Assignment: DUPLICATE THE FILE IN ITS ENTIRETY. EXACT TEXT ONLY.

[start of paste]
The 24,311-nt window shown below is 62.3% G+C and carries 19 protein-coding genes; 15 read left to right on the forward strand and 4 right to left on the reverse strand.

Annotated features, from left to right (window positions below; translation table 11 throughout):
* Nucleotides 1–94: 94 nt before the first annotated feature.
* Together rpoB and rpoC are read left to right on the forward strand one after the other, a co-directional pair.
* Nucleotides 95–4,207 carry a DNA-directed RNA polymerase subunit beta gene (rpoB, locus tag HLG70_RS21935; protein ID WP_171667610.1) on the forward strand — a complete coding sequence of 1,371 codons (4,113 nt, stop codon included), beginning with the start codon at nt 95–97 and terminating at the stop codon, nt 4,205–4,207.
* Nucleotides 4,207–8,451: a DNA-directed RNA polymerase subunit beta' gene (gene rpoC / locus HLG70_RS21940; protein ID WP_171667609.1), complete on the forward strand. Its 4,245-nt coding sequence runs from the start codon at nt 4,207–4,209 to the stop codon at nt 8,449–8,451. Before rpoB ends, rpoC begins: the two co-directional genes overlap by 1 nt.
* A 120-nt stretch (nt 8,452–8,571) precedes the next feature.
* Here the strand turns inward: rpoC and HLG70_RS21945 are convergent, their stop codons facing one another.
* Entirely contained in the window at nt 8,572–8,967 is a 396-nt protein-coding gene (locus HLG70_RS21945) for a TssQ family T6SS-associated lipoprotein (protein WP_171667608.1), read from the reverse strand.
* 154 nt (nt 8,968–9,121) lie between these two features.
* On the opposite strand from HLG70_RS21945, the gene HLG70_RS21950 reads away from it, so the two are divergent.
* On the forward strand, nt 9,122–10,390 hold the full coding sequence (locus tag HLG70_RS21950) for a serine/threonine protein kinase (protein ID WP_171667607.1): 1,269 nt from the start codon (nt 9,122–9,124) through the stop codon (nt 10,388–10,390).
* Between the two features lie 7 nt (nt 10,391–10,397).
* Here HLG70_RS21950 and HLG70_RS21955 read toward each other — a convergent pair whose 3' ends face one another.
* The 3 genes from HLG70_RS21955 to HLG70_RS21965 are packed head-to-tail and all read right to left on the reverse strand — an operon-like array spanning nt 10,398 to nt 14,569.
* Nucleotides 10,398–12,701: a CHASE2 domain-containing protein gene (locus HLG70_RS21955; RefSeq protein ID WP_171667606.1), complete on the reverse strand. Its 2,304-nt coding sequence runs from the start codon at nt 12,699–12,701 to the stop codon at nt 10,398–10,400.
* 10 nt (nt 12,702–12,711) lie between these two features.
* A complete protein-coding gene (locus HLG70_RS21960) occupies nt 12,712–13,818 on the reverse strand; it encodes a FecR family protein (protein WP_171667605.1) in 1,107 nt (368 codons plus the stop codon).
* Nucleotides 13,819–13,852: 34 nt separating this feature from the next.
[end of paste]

The 24,311-nt window shown below is 62.3% G+C and carries 19 protein-coding genes; 15 read left to right on the forward strand and 4 right to left on the reverse strand.

Annotated features, from left to right (window positions below; translation table 11 throughout):
* Nucleotides 1–94: 94 nt before the first annotated feature.
* Together rpoB and rpoC are read left to right on the forward strand one after the other, a co-directional pair.
* Nucleotides 95–4,207 carry a DNA-directed RNA polymerase subunit beta gene (rpoB, locus tag HLG70_RS21935; protein ID WP_171667610.1) on the forward strand — a complete coding sequence of 1,371 codons (4,113 nt, stop codon included), beginning with the start codon at nt 95–97 and terminating at the stop codon, nt 4,205–4,207.
* Nucleotides 4,207–8,451: a DNA-directed RNA polymerase subunit beta' gene (gene rpoC / locus HLG70_RS21940; protein ID WP_171667609.1), complete on the forward strand. Its 4,245-nt coding sequence runs from the start codon at nt 4,207–4,209 to the stop codon at nt 8,449–8,451. Before rpoB ends, rpoC begins: the two co-directional genes overlap by 1 nt.
* A 120-nt stretch (nt 8,452–8,571) precedes the next feature.
* Here the strand turns inward: rpoC and HLG70_RS21945 are convergent, their stop codons facing one another.
* Entirely contained in the window at nt 8,572–8,967 is a 396-nt protein-coding gene (locus HLG70_RS21945) for a TssQ family T6SS-associated lipoprotein (protein WP_171667608.1), read from the reverse strand.
* 154 nt (nt 8,968–9,121) lie between these two features.
* On the opposite strand from HLG70_RS21945, the gene HLG70_RS21950 reads away from it, so the two are divergent.
* On the forward strand, nt 9,122–10,390 hold the full coding sequence (locus tag HLG70_RS21950) for a serine/threonine protein kinase (protein ID WP_171667607.1): 1,269 nt from the start codon (nt 9,122–9,124) through the stop codon (nt 10,388–10,390).
* Between the two features lie 7 nt (nt 10,391–10,397).
* Here HLG70_RS21950 and HLG70_RS21955 read toward each other — a convergent pair whose 3' ends face one another.
* The 3 genes from HLG70_RS21955 to HLG70_RS21965 are packed head-to-tail and all read right to left on the reverse strand — an operon-like array spanning nt 10,398 to nt 14,569.
* Nucleotides 10,398–12,701: a CHASE2 domain-containing protein gene (locus HLG70_RS21955; RefSeq protein ID WP_171667606.1), complete on the reverse strand. Its 2,304-nt coding sequence runs from the start codon at nt 12,699–12,701 to the stop codon at nt 10,398–10,400.
* 10 nt (nt 12,702–12,711) lie between these two features.
* A complete protein-coding gene (locus HLG70_RS21960) occupies nt 12,712–13,818 on the reverse strand; it encodes a FecR family protein (protein WP_171667605.1) in 1,107 nt (368 codons plus the stop codon).
* Nucleotides 13,819–13,852: 34 nt separating this feature from the next.